Keep Up with Technology to Make Your Small Business More Successful in 2019
Staying on top of new tools and technologies — and new ways people are using those technologies — can quickly become all-consuming as a business owner. You know it’s important. In fact, a recent Forbes article attributes the downfall of many independent and small businesses to a lack of technology tool adoption. But where do you even begin? When “technology” can mean anything from creating a website to figuring out when and how to adopt artificial intelligence on your website, how do you prioritize? A good place to start is with the customer.
Improve Customer Experience with Technology
Most advice on improving the customer experience involves three concepts: painless interactions, consistency in experience and product, and fantastic customer service. When done well, you can use your inherent strengths as a small business (personalization, responsiveness, etc.) partnered with technology to deliver on those core concepts. Using customer interactions as your guiding tech light (with your payment services and point of sale system, for example) is more than a matter of convenience. Here are a few ways to do so:
Mobile Payments Technology
When is a phone not a phone? When it’s a wallet. It may not need to be said, but we’ll still say it: Smartphones are pretty much everywhere. Statista reports 24 million smartphone users across the country, representing about 68 percent of mobile users in Canada (based on the 2016 census population). Global research and data analytics company Nielsen reported that nearly one-third of Canadian smartphone users have tapped into mobile payments, including anything from paying for a rideshare directly to merchant processing in an app to using Apple Pay or Google Pay at a restaurant. Google also notes that Canadian consumers are ready and willing to ditch their real wallets in favor of virtual ones.
Mobile payments have revolutionized the way businesses are thinking about payment processing. On one front, we’re moving toward more secure, authenticated ways to process payments. And on another, we’re moving toward faster, more convenient ways to pay for your customer. To accept mobile payments at your store, you need to get a point-of-sale device that’s equipped with NFC technology. This doesn’t have to be expensive. The Square Reader for contactless and chip is just $59 and lets you accept contactless cards, chip credit cards, Apple Pay and Google Pay anywhere.
Removing Pain Points and Barriers with Technology
At the center of consumer behaviour is the concept that people avoid tech pain and take action to bypass uncomfortable situations. Of course, there are exceptions. But using the “pain principle” to examine your customer experience can help provide insight into where technology can do the most good for your business. Pain can mean literal pain, like that dentist appointment. But it can also mean going to a different coffee shop because you’re not sure you have enough cash on hand for the cafe down the street that only accepts hard currency. Pretend you are one of your customers or have someone else do an audit of your customer experience — whether online, in person or a combination of both — to find potential sticky points that can be addressed with your current or new technology tools. Removing the pain can be a win-win, too.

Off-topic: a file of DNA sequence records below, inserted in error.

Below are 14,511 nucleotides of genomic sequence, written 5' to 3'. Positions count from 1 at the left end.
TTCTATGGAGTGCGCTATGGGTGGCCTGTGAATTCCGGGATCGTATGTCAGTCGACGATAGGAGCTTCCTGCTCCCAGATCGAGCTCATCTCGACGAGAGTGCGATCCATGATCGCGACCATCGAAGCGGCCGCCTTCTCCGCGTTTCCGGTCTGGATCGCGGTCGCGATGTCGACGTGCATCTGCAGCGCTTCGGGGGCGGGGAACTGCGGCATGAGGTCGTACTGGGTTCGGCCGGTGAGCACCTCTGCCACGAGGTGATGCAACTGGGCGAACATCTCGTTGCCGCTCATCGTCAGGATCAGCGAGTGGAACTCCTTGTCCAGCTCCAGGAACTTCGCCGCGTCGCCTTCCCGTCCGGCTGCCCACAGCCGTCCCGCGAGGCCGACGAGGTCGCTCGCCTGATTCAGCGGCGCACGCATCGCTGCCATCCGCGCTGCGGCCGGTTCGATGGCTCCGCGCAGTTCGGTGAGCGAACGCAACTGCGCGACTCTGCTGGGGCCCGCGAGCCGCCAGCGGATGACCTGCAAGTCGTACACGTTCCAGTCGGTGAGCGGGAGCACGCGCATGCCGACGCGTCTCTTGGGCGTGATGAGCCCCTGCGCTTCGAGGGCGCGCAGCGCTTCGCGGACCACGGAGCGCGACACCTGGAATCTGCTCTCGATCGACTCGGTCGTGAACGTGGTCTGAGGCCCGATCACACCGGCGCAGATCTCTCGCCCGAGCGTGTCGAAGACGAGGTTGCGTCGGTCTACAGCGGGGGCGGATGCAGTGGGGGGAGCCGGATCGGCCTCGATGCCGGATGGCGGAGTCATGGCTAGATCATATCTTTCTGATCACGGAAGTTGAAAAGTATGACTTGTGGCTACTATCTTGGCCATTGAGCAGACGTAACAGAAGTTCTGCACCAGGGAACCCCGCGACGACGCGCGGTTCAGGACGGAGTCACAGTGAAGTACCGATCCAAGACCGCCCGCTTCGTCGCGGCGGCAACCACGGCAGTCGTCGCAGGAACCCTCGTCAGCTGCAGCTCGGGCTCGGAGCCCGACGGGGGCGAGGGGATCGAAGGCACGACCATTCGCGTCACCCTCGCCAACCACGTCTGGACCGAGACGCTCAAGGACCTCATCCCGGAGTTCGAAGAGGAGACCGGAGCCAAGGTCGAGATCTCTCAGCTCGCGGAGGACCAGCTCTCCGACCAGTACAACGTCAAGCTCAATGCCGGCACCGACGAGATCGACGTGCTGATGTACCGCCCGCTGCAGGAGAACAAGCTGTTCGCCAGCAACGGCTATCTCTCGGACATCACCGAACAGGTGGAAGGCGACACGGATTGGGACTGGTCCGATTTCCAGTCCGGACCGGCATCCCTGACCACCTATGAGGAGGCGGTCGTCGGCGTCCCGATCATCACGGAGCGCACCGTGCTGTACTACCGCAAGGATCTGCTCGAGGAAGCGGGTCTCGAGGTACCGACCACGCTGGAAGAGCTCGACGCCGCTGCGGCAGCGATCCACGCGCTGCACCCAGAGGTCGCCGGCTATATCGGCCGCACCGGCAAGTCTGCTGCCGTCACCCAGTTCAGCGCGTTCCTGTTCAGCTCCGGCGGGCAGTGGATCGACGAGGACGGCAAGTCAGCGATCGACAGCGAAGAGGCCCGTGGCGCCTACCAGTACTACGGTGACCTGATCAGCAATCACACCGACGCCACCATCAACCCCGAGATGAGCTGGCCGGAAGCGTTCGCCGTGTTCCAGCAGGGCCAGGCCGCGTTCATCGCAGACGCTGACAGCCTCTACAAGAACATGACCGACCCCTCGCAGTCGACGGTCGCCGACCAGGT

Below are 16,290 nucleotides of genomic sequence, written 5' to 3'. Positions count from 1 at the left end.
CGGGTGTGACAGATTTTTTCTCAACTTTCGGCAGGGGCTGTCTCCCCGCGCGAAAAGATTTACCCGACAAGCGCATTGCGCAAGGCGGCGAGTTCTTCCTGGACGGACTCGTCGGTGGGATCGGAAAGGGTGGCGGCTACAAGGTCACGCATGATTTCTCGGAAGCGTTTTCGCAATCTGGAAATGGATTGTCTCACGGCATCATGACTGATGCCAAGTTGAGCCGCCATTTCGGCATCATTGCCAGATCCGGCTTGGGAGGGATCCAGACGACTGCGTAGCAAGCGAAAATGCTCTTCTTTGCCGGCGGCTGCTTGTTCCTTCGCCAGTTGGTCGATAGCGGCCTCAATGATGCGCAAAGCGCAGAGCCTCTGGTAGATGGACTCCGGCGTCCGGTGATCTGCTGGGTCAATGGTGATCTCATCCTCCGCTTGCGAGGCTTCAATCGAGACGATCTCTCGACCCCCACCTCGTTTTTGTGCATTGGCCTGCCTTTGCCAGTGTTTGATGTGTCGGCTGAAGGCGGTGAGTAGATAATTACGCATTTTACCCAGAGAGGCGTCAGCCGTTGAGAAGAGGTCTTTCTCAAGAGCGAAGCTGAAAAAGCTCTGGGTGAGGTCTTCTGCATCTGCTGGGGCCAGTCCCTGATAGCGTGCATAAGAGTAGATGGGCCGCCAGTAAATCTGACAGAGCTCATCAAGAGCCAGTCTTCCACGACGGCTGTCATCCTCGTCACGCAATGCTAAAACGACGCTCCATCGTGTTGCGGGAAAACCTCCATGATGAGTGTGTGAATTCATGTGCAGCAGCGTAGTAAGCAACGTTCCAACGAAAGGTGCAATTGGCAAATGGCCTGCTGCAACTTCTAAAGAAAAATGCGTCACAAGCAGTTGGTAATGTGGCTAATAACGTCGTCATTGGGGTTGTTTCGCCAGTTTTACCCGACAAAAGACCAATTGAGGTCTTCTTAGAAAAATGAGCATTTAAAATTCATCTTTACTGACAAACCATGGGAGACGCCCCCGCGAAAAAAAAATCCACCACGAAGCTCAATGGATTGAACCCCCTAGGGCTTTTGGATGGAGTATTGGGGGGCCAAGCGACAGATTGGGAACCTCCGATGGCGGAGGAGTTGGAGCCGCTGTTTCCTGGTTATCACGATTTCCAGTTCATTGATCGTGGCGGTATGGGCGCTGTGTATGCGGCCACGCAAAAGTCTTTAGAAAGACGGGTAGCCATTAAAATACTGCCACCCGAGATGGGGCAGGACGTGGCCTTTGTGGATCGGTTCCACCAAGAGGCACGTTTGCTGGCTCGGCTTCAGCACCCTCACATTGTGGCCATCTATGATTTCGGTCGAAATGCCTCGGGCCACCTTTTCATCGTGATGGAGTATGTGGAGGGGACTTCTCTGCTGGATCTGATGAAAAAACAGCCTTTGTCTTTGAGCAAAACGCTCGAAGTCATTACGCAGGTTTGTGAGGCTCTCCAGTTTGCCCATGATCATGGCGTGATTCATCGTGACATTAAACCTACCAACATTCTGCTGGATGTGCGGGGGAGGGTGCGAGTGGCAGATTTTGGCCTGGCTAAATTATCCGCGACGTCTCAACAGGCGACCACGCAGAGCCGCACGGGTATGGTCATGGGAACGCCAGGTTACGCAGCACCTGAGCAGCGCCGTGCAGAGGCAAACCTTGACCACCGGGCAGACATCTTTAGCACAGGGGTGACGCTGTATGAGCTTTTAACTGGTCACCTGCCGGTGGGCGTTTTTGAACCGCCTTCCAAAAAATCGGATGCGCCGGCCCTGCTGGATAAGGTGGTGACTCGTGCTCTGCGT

As a freelancer or creative services company, time spent sending printed invoices and tracking down payments is time that could be better spent doing pretty much anything else. Generating digital invoices that can be paid through an email link and allowing ongoing clients to save their payment information is nothing short of miraculous for all involved.
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Evolution of Technology: The Omnichannel Experience
Consumers are increasingly connected — and they expect convenience. They channel-hop from online stores to physical stores and social media; they use smartphones and tablets, apps, and other avenues. They look up product reviews on their mobile devices while they’re in the store or on their desktops at home. They extensively compare prices amongst your competitors. They check social media channels to see if there are any discounts, or to see what others are saying about your brand. They want shipping flexibility — the option to choose whether they can get something delivered or pick it up at your store that same day.
And most important, they want the experience to be delightful, seamless, and personalized to their preferences.
Omnichannel marketing is a fully-integrated approach to commerce that provides shoppers a unified experience across online and offline channels. To attract today’s connected customers, businesses need to create a web between all their customer engagement channels. The result is not only more sales but also a superior customer experience. To move into omnichannel retail, you need to get a baseline understanding of how your customers interact with your business. Your first stop? Your data. So if you’ve been dragging your feet on setting up a robust online store or social media accounts, it’s time to get them up and running stat. Square and Weebly give sellers one cohesive solution to start or grow an omnichannel business. An integrated suite of services make critical business tasks like engaging with customers, managing orders, growing sales, and making informed business decisions easier than ever for sellers.
This is admittedly a lot. But by using the guiding principles of focusing on your customer needs, helping them (and you, hopefully) in avoiding pain, and building trust through technological tools, you can zero in on what will work best for you in making your business more successful in 2019.
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